## Thursday, October 30, 2008

### Property Tax Assessments

This week I got my notice from the government about how much they think my house is worth. They clearly didn’t spend much time on my house because my assessment went up by exactly the average amount in my area, 13%.

Fortunately, this doesn’t mean that my property taxes will go up by 13%. City governments don’t collect more taxes when property values rise and less when property values fall. What actually happens is the city decides on the total amount they will collect from homeowners, and then divides that amount among homeowners in proportion to assessed property values.

For example, if the city needs \$1 billion from us, and the total value of all houses is \$80 billion, then the tax rate is set at 1/80=1.25%. A house worth \$320,000 would pay \$4000 in property taxes. If property values had plummeted to a total of \$50 billion, then the tax rate would have been set at 1/50=2%. The house that was worth \$320,000 in good times is probably worth only \$200,000 in bad times, but would still pay \$4000 in property taxes (2% of \$200,000).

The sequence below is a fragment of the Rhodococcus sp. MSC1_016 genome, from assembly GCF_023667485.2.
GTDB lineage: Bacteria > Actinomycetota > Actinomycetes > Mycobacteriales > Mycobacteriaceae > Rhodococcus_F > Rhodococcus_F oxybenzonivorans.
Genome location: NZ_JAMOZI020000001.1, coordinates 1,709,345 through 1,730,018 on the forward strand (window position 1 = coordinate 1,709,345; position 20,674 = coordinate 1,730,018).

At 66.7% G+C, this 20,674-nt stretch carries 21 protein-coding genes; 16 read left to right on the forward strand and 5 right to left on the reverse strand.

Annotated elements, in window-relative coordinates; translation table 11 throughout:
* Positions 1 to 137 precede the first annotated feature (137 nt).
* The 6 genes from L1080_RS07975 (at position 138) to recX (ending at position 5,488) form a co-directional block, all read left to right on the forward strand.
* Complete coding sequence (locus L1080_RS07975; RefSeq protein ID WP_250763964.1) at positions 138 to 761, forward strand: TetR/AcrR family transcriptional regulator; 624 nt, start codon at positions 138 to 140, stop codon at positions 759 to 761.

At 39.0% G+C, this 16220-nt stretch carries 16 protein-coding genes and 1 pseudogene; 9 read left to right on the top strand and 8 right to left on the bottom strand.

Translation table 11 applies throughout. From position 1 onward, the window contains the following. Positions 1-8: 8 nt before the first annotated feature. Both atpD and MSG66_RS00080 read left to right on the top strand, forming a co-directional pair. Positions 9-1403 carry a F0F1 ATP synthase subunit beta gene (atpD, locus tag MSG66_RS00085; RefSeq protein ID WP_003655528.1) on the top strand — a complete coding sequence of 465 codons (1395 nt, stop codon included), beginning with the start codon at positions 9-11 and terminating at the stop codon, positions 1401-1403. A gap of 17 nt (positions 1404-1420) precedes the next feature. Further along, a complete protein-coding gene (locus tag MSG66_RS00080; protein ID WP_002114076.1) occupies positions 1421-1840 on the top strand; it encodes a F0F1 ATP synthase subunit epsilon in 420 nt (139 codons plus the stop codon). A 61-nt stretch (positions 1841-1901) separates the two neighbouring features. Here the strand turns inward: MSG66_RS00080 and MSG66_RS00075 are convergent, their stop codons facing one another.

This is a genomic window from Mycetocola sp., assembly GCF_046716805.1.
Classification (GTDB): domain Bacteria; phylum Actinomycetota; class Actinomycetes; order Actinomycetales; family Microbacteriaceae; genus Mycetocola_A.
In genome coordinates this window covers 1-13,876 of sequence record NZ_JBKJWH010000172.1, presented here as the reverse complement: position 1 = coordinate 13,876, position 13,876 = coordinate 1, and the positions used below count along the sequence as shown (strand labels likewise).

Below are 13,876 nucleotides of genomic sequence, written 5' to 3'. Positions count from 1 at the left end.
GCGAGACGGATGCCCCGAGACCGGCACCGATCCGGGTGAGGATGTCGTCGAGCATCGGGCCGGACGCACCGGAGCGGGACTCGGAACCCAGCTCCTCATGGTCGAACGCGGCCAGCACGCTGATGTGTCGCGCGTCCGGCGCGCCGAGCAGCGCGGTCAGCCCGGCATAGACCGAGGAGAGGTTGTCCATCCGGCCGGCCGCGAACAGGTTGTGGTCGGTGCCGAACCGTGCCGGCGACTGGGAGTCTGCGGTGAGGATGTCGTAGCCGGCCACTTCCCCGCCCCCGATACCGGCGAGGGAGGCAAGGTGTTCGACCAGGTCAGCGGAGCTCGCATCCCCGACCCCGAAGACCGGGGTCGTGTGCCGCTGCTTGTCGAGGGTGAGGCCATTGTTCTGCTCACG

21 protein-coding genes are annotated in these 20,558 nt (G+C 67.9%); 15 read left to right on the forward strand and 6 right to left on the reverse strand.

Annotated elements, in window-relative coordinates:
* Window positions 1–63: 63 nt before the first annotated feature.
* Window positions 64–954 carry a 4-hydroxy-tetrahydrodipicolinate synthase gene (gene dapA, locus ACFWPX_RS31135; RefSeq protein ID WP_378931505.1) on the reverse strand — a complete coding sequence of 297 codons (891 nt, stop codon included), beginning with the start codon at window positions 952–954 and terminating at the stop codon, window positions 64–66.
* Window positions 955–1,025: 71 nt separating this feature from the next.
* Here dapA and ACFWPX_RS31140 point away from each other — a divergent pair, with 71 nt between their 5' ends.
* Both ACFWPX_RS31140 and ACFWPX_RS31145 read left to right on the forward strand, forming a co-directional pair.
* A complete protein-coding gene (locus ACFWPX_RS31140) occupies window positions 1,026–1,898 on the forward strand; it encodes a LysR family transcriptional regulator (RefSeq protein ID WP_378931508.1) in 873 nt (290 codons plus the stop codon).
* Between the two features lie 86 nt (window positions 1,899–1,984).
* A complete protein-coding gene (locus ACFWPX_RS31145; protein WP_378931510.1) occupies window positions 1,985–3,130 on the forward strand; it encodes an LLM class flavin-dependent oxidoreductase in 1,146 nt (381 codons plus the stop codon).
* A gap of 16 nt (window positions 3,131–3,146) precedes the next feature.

With this type of system, what really matters to your property taxes is how much the value of your house rises compared to everyone else. Suppose that the city increases taxes by an average of 5% from last year to this year. My house’s assessed value went up by exactly the average amount, 13%. So, my tax increase will be 5%. If my assessment had gone up by 17%, then my taxes would have gone up by about 4% more than average, or about 9%.

One other wrinkle for my area is that new property values will be phased in over four years. This was done to reduce the shock for homeowners whose assessments changed dramatically. If no new assessments are done in the next four years, then I can look forward to paying exactly the average tax increase each year. If my assessment had gone up by 17% instead of the average 13%, then I could look forward to seeing my property taxes increase by about 1% more than the average for each of the next four years.